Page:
22 juin 2009

Le rebel En Citations États-Unis

Glenn Beck

Extrait d’une entrevue très intéressante de Glenn Beck avec le magazine GQ (read the whole thing):

GQ Magazine: How does it feel working at Fox these days? Ratings are up, but man, it really feels like you guys don’t have anywhere near as much influence.

Glenn Beck: Our influence is with people. And there are more people coming to Fox than there were under Bush. It’s like moving your party from a hotel ballroom to a stadium and then saying, “Do you really have more influence?” Well, yeah! We are in a stadium now!

GQ Magazine: That really doesn’t seem to track with what’s going on in Washington.

Glenn Beck: That’s because the Republican Party sucks. My personal belief is that the Republican Party itself is either dead or will soon be dead in the way it is understood.

22 juin 2009

Fraude fiscale Canada Économie En Chiffres Gauchistan Québec

La semaine dernière, Statistique Canada a publié le bilan des exercices financiers provinciaux se terminant le 31 mars 2009.  La situation du Québec n'est pas enviable…

Tout d'abord, une perspective historique: voici quels ont été les bilans annuels Québec et du reste du Canada depuis 20 ans:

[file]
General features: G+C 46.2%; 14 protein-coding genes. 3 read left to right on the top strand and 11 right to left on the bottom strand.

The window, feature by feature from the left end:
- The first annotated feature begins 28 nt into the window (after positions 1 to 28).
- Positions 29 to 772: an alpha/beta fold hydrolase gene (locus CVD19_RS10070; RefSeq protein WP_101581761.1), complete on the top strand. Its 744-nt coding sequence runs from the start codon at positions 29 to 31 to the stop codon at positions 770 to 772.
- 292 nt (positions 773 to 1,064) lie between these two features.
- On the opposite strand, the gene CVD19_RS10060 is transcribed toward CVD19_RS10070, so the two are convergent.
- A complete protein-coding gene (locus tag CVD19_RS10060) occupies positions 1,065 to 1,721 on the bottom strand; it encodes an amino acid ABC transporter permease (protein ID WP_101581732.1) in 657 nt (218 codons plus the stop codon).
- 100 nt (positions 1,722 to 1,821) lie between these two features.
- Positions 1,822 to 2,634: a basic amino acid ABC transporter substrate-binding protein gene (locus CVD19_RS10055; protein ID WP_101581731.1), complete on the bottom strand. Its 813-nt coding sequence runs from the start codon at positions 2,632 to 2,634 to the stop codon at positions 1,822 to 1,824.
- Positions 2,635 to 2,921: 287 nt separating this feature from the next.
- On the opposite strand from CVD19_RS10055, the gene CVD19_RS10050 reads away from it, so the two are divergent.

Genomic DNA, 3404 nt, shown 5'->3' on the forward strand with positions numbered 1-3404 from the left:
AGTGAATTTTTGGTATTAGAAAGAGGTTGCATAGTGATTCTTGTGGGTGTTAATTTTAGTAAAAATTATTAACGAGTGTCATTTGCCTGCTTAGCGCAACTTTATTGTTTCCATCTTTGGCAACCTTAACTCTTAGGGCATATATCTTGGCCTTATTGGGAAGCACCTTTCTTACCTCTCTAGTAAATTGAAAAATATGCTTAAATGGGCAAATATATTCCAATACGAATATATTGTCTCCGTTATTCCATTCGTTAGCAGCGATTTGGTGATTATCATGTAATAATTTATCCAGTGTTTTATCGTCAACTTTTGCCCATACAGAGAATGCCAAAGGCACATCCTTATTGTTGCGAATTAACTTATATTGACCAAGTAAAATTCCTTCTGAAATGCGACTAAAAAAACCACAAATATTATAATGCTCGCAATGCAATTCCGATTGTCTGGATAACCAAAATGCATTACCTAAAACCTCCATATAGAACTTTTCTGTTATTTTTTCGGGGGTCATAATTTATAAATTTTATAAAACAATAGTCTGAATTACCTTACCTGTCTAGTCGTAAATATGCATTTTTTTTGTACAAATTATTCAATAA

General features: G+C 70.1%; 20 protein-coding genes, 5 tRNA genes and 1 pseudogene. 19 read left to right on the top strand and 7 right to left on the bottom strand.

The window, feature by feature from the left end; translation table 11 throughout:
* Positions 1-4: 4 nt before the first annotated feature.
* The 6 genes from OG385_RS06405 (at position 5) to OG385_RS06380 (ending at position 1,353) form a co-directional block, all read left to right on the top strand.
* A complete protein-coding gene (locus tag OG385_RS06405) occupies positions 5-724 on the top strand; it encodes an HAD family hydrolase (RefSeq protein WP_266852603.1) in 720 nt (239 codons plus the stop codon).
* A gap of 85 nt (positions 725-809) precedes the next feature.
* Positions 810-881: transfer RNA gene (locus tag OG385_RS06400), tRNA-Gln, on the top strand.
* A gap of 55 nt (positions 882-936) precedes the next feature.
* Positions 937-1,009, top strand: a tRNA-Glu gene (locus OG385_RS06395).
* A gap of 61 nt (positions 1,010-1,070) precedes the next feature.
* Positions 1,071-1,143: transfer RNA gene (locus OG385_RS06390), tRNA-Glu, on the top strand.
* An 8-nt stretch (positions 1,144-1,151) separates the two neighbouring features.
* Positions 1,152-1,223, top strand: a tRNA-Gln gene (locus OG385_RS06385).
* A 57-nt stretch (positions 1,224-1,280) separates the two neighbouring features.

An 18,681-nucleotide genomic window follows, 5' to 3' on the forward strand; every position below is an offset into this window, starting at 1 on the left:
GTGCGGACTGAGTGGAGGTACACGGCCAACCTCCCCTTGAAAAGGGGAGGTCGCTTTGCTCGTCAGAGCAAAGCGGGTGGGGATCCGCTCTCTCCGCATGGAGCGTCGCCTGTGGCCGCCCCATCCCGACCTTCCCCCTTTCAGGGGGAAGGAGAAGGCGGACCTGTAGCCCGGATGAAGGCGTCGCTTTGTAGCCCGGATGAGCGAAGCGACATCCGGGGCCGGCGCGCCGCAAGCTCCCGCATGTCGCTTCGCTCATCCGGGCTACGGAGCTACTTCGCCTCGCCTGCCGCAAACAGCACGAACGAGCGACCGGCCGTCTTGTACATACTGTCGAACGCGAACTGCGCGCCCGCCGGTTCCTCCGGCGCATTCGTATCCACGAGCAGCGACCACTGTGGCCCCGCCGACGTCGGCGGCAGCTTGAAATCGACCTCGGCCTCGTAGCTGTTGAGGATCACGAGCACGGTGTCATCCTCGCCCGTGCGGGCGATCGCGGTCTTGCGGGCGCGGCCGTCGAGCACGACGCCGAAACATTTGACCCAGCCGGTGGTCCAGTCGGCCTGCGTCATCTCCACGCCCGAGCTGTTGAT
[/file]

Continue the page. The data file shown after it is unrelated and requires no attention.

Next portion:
Dette Déficit Québec
N.B. Le bilan consolidé comprend ceux du gouvernement provincial, des municipalités, des commissions scolaires, des universités, des hôpitaux, des caisses de retraite et des organismes publics.

La plupart du temps, au Québec, on est sous le point de congélation…

De manière plus détaillée, voici les chiffres pour la dernière année financière:

Dette Déficit Québec
ROC: "Rest Of Canada" c.-à-d. la moyenne canadienne sans le Québec.

Rappelons que la loi anti-déficit adoptée en 1997 interdit au gouvernement de faire des déficits.  Par contre, contrairement à Vincent Lacroix, le gouvernement a le droit de magouiller dans sa comptabilité.

Statistique Canada
Finances publiques : recettes, dépenses et excédent

22 juin 2009

Les braves iraniennes États-Unis Iran Revue de presse Terrorisme

New York Times

A Supreme Leader Loses His Aura as Iranians Flock to the Streets
The New York Times

Garbage burned. Crowds bayed. Smoke from tear gas swirled. Hurled bricks sent phalanxes of police, some with automatic rifles, into retreat to the accompaniment of cheers. Early afternoon rumors that the rally for Moussavi had been canceled yielded to the reality of violent confrontation.

I also know that Iran’s women stand in the vanguard. For days now, I’ve seen them urging less courageous men on. I’ve seen them get beaten and return to the fray. “Why are you sitting there?” one shouted at a couple of men perched on the sidewalk on Saturday. “Get up! Get up!”

Another green-eyed woman, Mahin, aged 52, staggered into an alley clutching her face and in tears. Then, against the urging of those around her, she limped back into the crowd moving west toward Freedom Square. Cries of “Death to the dictator!” and “We want liberty!” accompanied her.

“Can’t the United Nations help us?” one woman asked me. I said I doubted that very much. “So,” she said, “we are on our own.”